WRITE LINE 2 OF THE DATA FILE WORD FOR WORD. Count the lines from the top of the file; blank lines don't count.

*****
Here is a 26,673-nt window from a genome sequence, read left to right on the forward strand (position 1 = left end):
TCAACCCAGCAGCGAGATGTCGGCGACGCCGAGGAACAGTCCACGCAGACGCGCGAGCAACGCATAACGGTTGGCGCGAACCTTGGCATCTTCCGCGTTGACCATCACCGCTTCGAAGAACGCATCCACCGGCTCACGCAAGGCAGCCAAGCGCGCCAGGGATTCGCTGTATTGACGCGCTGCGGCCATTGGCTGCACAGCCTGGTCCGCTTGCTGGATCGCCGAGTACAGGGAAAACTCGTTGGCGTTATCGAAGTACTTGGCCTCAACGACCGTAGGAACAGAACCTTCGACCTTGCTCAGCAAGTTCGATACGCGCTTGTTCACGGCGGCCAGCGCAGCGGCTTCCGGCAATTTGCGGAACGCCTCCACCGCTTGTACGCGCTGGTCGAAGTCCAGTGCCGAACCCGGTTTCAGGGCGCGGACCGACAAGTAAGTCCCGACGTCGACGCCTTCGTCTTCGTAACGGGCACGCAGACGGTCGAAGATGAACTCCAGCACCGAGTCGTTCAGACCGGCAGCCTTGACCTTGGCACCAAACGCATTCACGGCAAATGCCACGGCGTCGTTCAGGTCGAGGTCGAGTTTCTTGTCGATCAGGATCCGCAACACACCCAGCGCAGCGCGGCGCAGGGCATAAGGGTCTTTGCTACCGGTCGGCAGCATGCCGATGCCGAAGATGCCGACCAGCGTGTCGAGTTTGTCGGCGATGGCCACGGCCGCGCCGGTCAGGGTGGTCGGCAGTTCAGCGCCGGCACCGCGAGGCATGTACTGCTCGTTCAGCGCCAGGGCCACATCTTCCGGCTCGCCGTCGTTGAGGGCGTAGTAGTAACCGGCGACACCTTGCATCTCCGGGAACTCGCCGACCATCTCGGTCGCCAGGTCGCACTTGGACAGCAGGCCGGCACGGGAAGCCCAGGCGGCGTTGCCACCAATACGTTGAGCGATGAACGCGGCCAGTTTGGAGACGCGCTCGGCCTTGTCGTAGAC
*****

TCAACCCAGCAGCGAGATGTCGGCGACGCCGAGGAACAGTCCACGCAGACGCGCGAGCAACGCATAACGGTTGGCGCGAACCTTGGCATCTTCCGCGTTGACCATCACCGCTTCGAAGAACGCATCCACCGGCTCACGCAAGGCAGCCAAGCGCGCCAGGGATTCGCTGTATTGACGCGCTGCGGCCATTGGCTGCACAGCCTGGTCCGCTTGCTGGATCGCCGAGTACAGGGAAAACTCGTTGGCGTTATCGAAGTACTTGGCCTCAACGACCGTAGGAACAGAACCTTCGACCTTGCTCAGCAAGTTCGATACGCGCTTGTTCACGGCGGCCAGCGCAGCGGCTTCCGGCAATTTGCGGAACGCCTCCACCGCTTGTACGCGCTGGTCGAAGTCCAGTGCCGAACCCGGTTTCAGGGCGCGGACCGACAAGTAAGTCCCGACGTCGACGCCTTCGTCTTCGTAACGGGCACGCAGACGGTCGAAGATGAACTCCAGCACCGAGTCGTTCAGACCGGCAGCCTTGACCTTGGCACCAAACGCATTCACGGCAAATGCCACGGCGTCGTTCAGGTCGAGGTCGAGTTTCTTGTCGATCAGGATCCGCAACACACCCAGCGCAGCGCGGCGCAGGGCATAAGGGTCTTTGCTACCGGTCGGCAGCATGCCGATGCCGAAGATGCCGACCAGCGTGTCGAGTTTGTCGGCGATGGCCACGGCCGCGCCGGTCAGGGTGGTCGGCAGTTCAGCGCCGGCACCGCGAGGCATGTACTGCTCGTTCAGCGCCAGGGCCACATCTTCCGGCTCGCCGTCGTTGAGGGCGTAGTAGTAACCGGCGACACCTTGCATCTCCGGGAACTCGCCGACCATCTCGGTCGCCAGGTCGCACTTGGACAGCAGGCCGGCACGGGAAGCCCAGGCGGCGTTGCCACCAATACGTTGAGCGATGAACGCGGCCAGTTTGGAGACGCGCTCGGCCTTGTCGTAGAC